Glia Cells

Breaking New Ground

Neuroscientists at Tufts University School of Medicine (TUSM) are breaking new ground in the study of autism spectrum disorder (ASD), a condition affecting approximately 1 in 68 U.S. children.

Home to one of the nation's top-ranked neuroscience departments, TUSM has a significant commitment to ASD research, demonstrated by a top-drawer faculty roster. These researchers are working together across their labs, sharing discoveries and informing new ideas to move the science forward every day. 

Sophisticated core facilities to perform behavioral phenotyping in animal models and our state-of the-art imaging capabilities support an autism research powerhouse.

Innovation in Autism Research at Tufts

Our interdisciplinary and collaborative research is shedding new light on the synaptic aberrations underlying ASD. Moreover, we are at the forefront of defining glia cell aberrations in ASD. Our work also is of high relevance for other conditions that often present with ASD, including epilepsy, sleep disorders, anxiety, and mood disorders.

  • Genetic mouse models of ASD are allowing us to map cell types, brain regions, and neuronal activity patterns related to changes in memory processes and social behavior to understand the mechanisms that are leading to ASD.
  • We also strive to define the cause and potential regulators of the excitation/inhibition network imbalance underlying ASD, with strong therapeutic potential to address seizures in patients that result from this imbalance.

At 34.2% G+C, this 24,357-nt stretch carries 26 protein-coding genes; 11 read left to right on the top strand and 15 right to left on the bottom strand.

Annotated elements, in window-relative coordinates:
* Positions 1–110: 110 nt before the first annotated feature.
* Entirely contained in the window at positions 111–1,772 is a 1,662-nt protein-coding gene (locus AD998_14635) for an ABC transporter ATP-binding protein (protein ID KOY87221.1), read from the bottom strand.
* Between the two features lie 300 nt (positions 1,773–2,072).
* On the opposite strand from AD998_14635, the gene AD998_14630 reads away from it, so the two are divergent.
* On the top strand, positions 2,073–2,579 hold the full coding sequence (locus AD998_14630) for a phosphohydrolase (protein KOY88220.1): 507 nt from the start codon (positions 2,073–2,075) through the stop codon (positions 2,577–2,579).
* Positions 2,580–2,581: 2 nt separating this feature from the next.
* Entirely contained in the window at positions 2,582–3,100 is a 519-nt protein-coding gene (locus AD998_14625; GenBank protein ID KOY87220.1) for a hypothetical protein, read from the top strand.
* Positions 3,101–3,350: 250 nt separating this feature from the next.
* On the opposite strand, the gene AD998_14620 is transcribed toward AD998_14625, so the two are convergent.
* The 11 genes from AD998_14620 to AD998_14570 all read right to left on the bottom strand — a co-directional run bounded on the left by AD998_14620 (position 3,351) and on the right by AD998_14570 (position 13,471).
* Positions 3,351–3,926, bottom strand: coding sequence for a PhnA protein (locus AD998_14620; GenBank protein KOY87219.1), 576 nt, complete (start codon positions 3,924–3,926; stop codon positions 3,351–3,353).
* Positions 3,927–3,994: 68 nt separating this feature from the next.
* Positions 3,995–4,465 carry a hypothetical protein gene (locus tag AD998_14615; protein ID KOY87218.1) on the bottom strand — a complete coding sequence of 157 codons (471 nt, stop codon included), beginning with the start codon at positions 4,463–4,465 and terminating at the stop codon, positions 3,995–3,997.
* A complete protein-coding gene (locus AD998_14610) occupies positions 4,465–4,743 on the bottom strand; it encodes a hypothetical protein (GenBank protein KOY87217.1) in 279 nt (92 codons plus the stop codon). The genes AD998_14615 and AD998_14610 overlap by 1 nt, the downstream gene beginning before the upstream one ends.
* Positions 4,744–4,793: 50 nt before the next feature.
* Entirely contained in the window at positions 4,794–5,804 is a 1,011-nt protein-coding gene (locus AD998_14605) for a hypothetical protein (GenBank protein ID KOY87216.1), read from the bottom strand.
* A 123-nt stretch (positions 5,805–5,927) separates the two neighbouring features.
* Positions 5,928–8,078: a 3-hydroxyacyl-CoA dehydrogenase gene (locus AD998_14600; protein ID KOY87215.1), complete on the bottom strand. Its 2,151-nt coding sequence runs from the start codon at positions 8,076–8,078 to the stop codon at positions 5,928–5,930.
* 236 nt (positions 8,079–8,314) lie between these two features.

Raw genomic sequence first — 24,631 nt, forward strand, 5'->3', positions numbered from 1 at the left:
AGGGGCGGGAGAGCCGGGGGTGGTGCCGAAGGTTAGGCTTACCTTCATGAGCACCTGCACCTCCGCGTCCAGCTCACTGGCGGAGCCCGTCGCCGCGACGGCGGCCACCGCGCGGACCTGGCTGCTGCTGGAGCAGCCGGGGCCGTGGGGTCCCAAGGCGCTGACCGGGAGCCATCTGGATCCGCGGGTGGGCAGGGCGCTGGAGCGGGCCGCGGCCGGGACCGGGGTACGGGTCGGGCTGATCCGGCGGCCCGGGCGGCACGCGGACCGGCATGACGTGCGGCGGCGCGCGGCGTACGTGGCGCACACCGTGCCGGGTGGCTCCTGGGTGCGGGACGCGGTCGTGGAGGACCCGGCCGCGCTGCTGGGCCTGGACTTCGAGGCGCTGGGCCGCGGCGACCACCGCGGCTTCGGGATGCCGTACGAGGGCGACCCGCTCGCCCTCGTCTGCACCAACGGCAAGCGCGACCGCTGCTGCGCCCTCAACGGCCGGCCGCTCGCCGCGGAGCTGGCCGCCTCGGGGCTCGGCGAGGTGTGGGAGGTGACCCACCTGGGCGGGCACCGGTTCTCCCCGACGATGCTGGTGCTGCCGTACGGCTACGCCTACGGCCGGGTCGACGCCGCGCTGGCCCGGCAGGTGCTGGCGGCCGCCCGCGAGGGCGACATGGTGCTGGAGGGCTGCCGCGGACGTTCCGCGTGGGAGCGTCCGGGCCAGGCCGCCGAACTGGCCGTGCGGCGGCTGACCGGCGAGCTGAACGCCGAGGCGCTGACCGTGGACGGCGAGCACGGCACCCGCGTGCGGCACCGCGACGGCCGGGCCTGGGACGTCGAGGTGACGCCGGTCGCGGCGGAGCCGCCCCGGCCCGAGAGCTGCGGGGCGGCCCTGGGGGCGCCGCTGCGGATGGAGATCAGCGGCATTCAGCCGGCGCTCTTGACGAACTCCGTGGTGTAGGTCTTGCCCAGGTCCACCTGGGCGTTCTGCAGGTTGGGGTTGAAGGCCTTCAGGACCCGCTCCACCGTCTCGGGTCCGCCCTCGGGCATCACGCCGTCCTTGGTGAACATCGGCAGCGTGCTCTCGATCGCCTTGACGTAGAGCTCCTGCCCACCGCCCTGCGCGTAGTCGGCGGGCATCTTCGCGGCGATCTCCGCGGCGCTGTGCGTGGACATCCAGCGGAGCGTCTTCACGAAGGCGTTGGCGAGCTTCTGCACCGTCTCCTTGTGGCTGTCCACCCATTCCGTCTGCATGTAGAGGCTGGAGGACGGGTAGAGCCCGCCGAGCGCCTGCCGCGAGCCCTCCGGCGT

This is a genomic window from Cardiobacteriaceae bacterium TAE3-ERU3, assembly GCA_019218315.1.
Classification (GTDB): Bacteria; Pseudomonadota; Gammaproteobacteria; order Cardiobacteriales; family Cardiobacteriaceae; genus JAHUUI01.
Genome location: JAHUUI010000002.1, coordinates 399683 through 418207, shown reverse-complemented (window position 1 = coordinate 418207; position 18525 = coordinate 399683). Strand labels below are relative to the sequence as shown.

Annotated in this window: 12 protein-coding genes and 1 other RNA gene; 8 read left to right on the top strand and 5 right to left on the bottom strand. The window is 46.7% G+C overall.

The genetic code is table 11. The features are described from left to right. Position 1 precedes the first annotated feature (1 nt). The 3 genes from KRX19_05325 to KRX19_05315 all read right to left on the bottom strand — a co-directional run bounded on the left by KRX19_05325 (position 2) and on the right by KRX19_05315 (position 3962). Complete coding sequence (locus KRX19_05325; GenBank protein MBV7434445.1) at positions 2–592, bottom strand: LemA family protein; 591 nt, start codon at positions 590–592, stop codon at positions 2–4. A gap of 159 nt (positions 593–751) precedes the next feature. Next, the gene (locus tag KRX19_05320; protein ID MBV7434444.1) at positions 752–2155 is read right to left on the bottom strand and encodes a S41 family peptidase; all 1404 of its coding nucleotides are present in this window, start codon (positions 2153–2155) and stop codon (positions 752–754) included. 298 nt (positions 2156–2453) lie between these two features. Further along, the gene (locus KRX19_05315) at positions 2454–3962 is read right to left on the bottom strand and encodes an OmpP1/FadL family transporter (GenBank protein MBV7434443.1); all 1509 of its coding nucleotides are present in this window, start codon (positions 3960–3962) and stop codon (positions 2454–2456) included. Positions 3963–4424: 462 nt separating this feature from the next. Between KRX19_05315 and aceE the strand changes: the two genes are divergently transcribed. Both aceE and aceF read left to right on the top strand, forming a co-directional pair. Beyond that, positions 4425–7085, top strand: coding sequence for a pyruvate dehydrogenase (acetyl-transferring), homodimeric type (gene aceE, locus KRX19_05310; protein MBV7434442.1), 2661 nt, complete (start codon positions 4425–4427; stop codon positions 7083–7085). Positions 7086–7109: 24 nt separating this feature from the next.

• By studying the roles of specific proteins and enzymes in successful neurotransmission, we are working to pinpoint new targets for effective ASD treatments.
  • Moreover, our investigators are using mouse models of ASD to lay the foundations for novel early diagnostic blood tests.
  • Glial biology is an exciting new frontier in ASD research, and Phil Haydon, chair of the Department of Neuroscience at TUSM, is one of the world's leading experts in this field. Long thought to be the electrically silent neighbors of neurons, glial cells are now being recognized as central to a full understanding of brain activity and conditions such as ASD and epilepsy.
  • Recently, our studies have discovered a new role of glial cells in regulating the fragile X mental retardation protein, which controls the expression of multiple ASD-linked genes.
  • Teaming with leading pharmaceutical companies, and in line with the department’s emphasis on translational research, we are searching for potential targets for more effective therapeutics.

Read about our Principal Faculty in Autism.

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If you are interested in supporting Biomedical Research at TUSM, please contact Roxanne Beal, Director of Development for Biomedical Science, at 617-636-2417 or